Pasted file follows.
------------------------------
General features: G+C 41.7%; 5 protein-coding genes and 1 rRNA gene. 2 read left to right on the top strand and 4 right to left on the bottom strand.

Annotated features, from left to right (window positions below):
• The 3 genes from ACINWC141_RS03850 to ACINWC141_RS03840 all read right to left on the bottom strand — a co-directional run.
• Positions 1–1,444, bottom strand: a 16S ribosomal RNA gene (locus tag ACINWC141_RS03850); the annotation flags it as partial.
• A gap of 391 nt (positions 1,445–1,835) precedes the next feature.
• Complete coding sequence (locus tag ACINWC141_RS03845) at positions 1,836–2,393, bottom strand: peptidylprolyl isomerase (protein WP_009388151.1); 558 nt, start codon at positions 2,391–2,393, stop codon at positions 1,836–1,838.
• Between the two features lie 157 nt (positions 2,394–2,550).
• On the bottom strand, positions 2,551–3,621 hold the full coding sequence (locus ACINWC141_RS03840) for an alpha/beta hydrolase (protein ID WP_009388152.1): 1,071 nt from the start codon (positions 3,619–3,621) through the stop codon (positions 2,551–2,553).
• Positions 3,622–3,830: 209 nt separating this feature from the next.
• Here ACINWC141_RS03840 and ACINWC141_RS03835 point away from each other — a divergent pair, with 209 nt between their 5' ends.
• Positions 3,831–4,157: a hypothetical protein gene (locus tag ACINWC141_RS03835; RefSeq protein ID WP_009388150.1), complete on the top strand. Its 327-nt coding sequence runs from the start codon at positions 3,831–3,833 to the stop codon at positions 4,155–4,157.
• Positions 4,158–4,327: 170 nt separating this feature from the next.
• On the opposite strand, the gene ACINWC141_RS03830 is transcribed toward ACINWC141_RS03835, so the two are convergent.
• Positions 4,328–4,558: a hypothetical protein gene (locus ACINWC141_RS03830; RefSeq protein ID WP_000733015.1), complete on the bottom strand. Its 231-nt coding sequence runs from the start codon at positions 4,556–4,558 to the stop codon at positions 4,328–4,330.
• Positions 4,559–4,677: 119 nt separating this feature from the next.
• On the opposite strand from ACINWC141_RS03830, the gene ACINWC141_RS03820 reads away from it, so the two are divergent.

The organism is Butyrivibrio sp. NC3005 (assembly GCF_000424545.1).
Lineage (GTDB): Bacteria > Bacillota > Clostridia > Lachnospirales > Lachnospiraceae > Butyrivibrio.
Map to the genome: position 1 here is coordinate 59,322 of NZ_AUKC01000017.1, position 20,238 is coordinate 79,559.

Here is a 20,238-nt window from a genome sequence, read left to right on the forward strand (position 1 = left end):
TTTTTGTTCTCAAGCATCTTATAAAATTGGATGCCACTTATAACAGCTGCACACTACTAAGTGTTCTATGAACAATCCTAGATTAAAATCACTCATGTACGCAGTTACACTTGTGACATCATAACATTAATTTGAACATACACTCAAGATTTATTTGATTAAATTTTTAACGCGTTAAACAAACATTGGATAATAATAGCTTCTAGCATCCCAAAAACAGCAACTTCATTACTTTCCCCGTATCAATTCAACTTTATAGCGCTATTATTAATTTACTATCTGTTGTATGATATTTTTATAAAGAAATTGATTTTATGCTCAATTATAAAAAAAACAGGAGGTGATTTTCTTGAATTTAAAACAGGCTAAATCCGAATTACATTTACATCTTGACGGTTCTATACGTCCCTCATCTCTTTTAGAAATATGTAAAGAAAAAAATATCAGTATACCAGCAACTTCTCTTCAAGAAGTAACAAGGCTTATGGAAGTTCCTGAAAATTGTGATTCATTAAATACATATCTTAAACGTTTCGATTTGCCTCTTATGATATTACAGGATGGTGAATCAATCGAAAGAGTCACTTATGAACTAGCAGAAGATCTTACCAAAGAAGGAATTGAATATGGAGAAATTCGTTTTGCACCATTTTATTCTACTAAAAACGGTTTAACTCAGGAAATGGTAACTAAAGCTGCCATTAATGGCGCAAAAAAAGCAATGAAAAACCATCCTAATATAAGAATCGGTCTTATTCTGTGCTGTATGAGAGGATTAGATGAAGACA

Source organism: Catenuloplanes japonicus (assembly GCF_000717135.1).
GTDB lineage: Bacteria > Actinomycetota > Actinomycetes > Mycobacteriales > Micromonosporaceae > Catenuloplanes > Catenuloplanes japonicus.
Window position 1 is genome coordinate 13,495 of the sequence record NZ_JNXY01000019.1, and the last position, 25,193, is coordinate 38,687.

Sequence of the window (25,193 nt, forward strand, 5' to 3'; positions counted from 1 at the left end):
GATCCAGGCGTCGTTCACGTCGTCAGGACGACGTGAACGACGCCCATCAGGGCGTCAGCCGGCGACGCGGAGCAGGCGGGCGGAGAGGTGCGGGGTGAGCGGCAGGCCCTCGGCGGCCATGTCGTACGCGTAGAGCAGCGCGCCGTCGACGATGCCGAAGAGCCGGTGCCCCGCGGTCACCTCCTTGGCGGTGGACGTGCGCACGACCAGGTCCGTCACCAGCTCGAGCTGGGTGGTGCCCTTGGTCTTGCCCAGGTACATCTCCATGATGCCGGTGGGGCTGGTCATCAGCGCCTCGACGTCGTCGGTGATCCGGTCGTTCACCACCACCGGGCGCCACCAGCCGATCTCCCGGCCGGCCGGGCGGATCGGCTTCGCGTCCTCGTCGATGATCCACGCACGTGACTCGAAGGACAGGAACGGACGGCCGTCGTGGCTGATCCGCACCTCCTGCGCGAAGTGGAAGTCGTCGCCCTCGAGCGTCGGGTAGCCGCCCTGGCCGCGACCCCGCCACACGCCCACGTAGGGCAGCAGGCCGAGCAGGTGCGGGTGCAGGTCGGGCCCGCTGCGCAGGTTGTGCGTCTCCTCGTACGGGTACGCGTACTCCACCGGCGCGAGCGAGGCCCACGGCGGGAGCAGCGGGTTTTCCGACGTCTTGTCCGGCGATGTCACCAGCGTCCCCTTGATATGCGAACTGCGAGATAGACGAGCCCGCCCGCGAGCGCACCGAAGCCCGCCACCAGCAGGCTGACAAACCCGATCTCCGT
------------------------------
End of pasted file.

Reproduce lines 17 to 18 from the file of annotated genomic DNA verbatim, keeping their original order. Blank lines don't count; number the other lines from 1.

The organism is Butyrivibrio sp. NC3005 (assembly GCF_000424545.1).
Lineage (GTDB): Bacteria > Bacillota > Clostridia > Lachnospirales > Lachnospiraceae > Butyrivibrio.